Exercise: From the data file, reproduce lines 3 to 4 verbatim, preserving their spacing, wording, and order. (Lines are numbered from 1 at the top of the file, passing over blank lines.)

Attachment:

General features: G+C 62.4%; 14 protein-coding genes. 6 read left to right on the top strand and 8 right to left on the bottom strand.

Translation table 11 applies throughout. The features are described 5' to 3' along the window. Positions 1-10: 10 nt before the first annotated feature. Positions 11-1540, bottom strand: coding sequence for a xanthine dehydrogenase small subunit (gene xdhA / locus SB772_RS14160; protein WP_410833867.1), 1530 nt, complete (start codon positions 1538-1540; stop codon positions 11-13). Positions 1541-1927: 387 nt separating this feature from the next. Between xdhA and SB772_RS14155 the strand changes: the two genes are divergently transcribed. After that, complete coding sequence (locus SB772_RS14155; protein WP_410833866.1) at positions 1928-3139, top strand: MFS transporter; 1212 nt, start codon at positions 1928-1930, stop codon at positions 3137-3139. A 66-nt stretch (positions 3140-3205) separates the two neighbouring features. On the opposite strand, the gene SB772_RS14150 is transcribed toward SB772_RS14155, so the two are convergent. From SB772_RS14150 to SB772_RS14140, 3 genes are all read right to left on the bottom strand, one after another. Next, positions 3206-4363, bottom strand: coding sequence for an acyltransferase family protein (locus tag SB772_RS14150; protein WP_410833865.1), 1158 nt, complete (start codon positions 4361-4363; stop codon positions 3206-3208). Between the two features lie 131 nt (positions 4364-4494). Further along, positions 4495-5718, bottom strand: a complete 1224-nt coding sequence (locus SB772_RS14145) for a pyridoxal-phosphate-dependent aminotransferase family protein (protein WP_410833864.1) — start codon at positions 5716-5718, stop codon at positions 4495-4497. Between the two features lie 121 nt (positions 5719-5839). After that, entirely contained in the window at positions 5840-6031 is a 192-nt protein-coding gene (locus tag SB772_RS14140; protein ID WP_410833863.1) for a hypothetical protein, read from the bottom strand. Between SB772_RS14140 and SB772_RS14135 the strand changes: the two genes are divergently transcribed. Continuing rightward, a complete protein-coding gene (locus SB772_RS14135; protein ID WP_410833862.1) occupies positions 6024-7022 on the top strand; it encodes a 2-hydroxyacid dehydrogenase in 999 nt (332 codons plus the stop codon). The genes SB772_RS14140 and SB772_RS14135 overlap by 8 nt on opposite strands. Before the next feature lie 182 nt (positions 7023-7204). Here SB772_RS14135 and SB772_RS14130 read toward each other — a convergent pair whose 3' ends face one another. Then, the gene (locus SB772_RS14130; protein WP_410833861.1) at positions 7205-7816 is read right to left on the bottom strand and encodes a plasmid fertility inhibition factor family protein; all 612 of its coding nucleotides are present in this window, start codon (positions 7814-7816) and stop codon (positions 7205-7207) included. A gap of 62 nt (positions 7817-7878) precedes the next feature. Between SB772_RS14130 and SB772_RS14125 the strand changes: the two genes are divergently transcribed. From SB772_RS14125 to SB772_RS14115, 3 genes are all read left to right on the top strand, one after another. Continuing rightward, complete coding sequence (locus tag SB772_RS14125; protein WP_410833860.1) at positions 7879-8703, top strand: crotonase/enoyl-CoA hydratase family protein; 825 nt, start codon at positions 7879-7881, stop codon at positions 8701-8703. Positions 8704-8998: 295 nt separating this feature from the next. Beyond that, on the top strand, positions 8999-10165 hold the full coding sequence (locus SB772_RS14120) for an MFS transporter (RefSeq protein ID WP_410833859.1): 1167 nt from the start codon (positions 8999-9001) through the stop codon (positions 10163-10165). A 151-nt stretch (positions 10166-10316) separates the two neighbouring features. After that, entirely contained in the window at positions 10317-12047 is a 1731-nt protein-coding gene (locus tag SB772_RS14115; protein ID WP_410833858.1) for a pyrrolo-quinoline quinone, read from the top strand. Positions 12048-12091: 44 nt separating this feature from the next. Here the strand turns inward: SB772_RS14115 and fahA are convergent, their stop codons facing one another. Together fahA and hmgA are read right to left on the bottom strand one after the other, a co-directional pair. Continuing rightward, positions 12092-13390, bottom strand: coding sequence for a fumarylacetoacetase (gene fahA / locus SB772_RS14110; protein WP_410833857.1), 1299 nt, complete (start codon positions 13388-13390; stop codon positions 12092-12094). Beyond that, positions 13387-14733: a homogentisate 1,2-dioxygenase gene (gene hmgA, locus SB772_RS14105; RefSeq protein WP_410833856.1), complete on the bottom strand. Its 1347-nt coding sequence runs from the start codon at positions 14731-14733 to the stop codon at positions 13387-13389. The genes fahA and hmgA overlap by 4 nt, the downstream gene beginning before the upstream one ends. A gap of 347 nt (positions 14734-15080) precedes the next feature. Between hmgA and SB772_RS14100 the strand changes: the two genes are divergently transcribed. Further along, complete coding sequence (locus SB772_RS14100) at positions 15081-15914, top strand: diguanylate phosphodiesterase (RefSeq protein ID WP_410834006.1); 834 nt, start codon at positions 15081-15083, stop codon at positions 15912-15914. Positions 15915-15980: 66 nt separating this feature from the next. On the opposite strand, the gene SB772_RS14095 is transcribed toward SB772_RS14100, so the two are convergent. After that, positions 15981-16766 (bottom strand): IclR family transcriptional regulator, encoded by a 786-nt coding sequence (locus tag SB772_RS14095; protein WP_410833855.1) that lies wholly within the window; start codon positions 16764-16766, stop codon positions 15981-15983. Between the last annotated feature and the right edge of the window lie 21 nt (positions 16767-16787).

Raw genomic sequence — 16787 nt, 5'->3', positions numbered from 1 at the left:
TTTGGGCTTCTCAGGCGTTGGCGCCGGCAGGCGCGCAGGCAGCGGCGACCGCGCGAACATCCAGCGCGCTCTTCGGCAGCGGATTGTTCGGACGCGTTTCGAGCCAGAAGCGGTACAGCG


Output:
Raw genomic sequence — 16787 nt, 5'->3', positions numbered from 1 at the left:
TTTGGGCTTCTCAGGCGTTGGCGCCGGCAGGCGCGCAGGCAGCGGCGACCGCGCGAACATCCAGCGCGCTCTTCGGCAGCGGATTGTTCGGACGCGTTTCGAGCCAGAAGCGGTACAGCG